Ron Kujawski | Garden Journal: Don't throw away those onion tops!
Be careful! Deer ticks abound! Take precautions! (I think I just used up my monthly allowance of exclamation points.) Not to sound too gloomy, but all predictions I've seen indicate the deer tick (also called black-legged tick) population will be exceptionally high this year. Their bites are painful enough, but the diseases they transmit are very serious. The Centers for Disease Control lists Massachusetts as one of the 12 states where incidence of tick-transmitted Lyme disease is highest.
As gardeners, we are especially vulnerable to deer tick bites now — I've already had one tick bite this month — since this is the time we rake up debris in the landscape. Old leaves, dead plant material and downed tree limbs are hiding places for the ticks. To protect yourself when working outdoors, apply products containing permethrin to your work clothing and products containing DEET or oil of lemon eucalyptus to exposed skin. For more information on protective measures, check out cdc.gov/ticks/avoid/on_people.html.
MORE GARDENING TIPS
On a happier note, check out these gardening tips for the week ahead:
- Check onions in storage and cull any that have sprouted. However, do not discard these. Put the sprouted onions in a bowl or large flower pot and place it in a sunny location. There's no need to add soil to the container. The sprouted onion tops can be snipped off as needed in recipes calling for green onions.
- Plant a few varieties of peas, each with a different "days to harvest" time. Otherwise, make successive sowings at 10-day intervals until mid-May. Either of these approaches will extend the harvest season and keep your pea-picking family happy. What you don't eat fresh can be frozen for consumption later in the year.
- Be sure to include broccoli, Brussels sprouts, cabbage, kale and other cruciferous vegetables in your garden plans. These crops are high in nutrients and fiber, and low in fat. They also have cancer-fighting chemicals.
- Avoid disturbing the ground beneath the branches of trees. Though the roots of trees extend well beyond the outermost circumference of a tree's canopy, most roots occur within the area beneath the branches. Disturbances, such as changing the grade or trenching within this zone, can seriously damage tree roots and the health of the tree.
- Apply horticultural oil to trees and shrubs that experienced infestations of spider mites, aphids or scale insects last year. Apply oil before buds open and on days when air temperature exceeds 40 F degrees. Though horticulture oil is quite safe to use, read and follow directions on the label to avoid injuring plants.
- Leave the following seeds uncovered when sowing them either indoors or in the garden: Ageratum, begonia, browallia, calceolaria, coleus, cineraria, strawflower, impatiens, red salvia and snapdragon. "Huh?" you say. The reason is that these seeds germinate better when exposed to light. An easy way to sow these is to make a shallow furrow with the edge of a ruler or a thin board. Then sow the seeds down the furrow, but do not cover with soil. The seeds should be watered lightly, such as with a fine spray of water. Directions on the seed packet will usually indicate if that particular seed favors exposure to light for germination.
- Begin planting herbaceous perennials this month while soil is moist, but no longer water-logged, and temperatures are still cool. Prepare soil for planting by applying a 2- to 4-inch layer of compost or other organic matter over the soil. Using a garden fork or spade, work the organic matter into the soil to a depth of 8 to 12 inches. Then you're ready to dig the hole and set in the plant.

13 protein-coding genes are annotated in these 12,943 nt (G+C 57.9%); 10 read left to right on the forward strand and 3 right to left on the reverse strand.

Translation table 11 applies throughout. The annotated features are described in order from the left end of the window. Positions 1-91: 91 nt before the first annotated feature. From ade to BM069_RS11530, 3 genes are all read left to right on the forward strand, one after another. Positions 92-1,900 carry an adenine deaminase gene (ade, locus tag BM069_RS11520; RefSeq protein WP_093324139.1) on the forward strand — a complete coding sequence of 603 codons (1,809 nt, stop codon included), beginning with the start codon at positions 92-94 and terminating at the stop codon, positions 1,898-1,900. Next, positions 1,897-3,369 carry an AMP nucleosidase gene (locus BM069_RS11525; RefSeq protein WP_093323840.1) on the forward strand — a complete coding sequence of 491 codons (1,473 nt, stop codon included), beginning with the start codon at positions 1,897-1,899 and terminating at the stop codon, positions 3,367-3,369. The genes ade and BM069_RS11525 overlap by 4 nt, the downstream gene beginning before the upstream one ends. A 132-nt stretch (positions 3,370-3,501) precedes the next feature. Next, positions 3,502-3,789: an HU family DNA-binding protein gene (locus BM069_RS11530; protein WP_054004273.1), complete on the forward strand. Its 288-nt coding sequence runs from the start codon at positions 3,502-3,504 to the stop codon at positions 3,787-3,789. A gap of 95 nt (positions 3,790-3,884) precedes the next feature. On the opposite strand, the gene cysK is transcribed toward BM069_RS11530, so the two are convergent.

- Keep houseplants located near windows from bending toward the light by turning each pot at least once per week. We like each of our houseplants to be upright individuals.
A friend asked me about an alternative to using a bleach solution to sterilize her seed-starting containers. Two alternatives that come to mind are hydrogen peroxide and white vinegar. When using either of these materials — and the bleach solution for that matter — wash seedling containers first in soap and water, and rinse in clear water. Next pour either the undiluted peroxide or vinegar (do not mix the two) into a spray bottle and spray it onto the surfaces of the containers. Wait 10 to 20 minutes, then wipe or wash the disinfectant off the pots. The Organic Materials Review Institute (https://www.omri.org/) is a good source for information on products "appropriate for organic operations."
Another friend recently asked me how she can keep her tomato seedlings from getting leggy (excessive stem elongation), despite growing them under lights. The answer is mechanical stimulation. That may sound complicated, but the process is very simple, so simple that my now 16-year old grandson employed the technique when he was just 2 years old. It was the day I witnessed him gently brushing the tops of my tomato seedlings. Yes, brushing is the solution to preventing seedlings from getting leggy. If you don't have a 2-year old in the house, you can do the job yourself with gentle back-and-forth strokes using a smooth wooden dowel or piece of plastic pipe along the tops of the seedlings about 10 times each day. Brushing should be started as soon as seedlings reach a height of 2 1/2 inches and continue until the plants are ready to be transplanted. Who knew that a 2-year-old was so clever? It took me 60 years to learn the technique.
TALK TO US
If you'd like to leave a comment (or a tip or a question) about this story with the editors, please email us. We also welcome letters to the editor for publication; you can do that by filling out our letters form and submitting it to the newsroom.